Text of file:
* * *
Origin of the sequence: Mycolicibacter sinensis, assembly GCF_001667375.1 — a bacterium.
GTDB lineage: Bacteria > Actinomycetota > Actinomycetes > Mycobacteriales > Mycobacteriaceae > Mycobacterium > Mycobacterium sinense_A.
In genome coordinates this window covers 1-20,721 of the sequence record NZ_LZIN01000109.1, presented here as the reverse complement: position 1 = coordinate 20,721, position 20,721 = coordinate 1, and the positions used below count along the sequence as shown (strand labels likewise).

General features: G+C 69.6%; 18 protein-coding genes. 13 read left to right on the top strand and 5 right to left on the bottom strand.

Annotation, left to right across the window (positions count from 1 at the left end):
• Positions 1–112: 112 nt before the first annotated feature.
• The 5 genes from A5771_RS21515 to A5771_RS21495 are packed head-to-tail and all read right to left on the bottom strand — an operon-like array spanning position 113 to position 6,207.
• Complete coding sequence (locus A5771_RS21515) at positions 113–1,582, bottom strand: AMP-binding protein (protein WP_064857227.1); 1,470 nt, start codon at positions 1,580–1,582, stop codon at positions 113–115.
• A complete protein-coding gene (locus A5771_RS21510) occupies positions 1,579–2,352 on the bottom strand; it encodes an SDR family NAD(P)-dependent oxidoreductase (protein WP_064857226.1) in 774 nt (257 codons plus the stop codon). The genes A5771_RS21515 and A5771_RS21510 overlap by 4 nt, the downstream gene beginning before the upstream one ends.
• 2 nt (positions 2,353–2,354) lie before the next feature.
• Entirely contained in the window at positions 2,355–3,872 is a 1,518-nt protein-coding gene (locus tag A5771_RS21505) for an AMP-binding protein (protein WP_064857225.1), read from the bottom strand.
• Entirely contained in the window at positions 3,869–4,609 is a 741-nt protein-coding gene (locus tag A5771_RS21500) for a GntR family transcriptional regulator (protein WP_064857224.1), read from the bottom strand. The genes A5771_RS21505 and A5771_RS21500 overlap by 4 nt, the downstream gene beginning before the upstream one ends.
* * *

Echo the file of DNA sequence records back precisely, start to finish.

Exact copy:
Origin of the sequence: Mycolicibacter sinensis, assembly GCF_001667375.1 — a bacterium.
GTDB lineage: Bacteria > Actinomycetota > Actinomycetes > Mycobacteriales > Mycobacteriaceae > Mycobacterium > Mycobacterium sinense_A.
In genome coordinates this window covers 1-20,721 of the sequence record NZ_LZIN01000109.1, presented here as the reverse complement: position 1 = coordinate 20,721, position 20,721 = coordinate 1, and the positions used below count along the sequence as shown (strand labels likewise).

General features: G+C 69.6%; 18 protein-coding genes. 13 read left to right on the top strand and 5 right to left on the bottom strand.

Annotation, left to right across the window (positions count from 1 at the left end):
• Positions 1–112: 112 nt before the first annotated feature.
• The 5 genes from A5771_RS21515 to A5771_RS21495 are packed head-to-tail and all read right to left on the bottom strand — an operon-like array spanning position 113 to position 6,207.
• Complete coding sequence (locus A5771_RS21515) at positions 113–1,582, bottom strand: AMP-binding protein (protein WP_064857227.1); 1,470 nt, start codon at positions 1,580–1,582, stop codon at positions 113–115.
• A complete protein-coding gene (locus A5771_RS21510) occupies positions 1,579–2,352 on the bottom strand; it encodes an SDR family NAD(P)-dependent oxidoreductase (protein WP_064857226.1) in 774 nt (257 codons plus the stop codon). The genes A5771_RS21515 and A5771_RS21510 overlap by 4 nt, the downstream gene beginning before the upstream one ends.
• 2 nt (positions 2,353–2,354) lie before the next feature.
• Entirely contained in the window at positions 2,355–3,872 is a 1,518-nt protein-coding gene (locus tag A5771_RS21505) for an AMP-binding protein (protein WP_064857225.1), read from the bottom strand.
• Entirely contained in the window at positions 3,869–4,609 is a 741-nt protein-coding gene (locus tag A5771_RS21500) for a GntR family transcriptional regulator (protein WP_064857224.1), read from the bottom strand. The genes A5771_RS21505 and A5771_RS21500 overlap by 4 nt, the downstream gene beginning before the upstream one ends.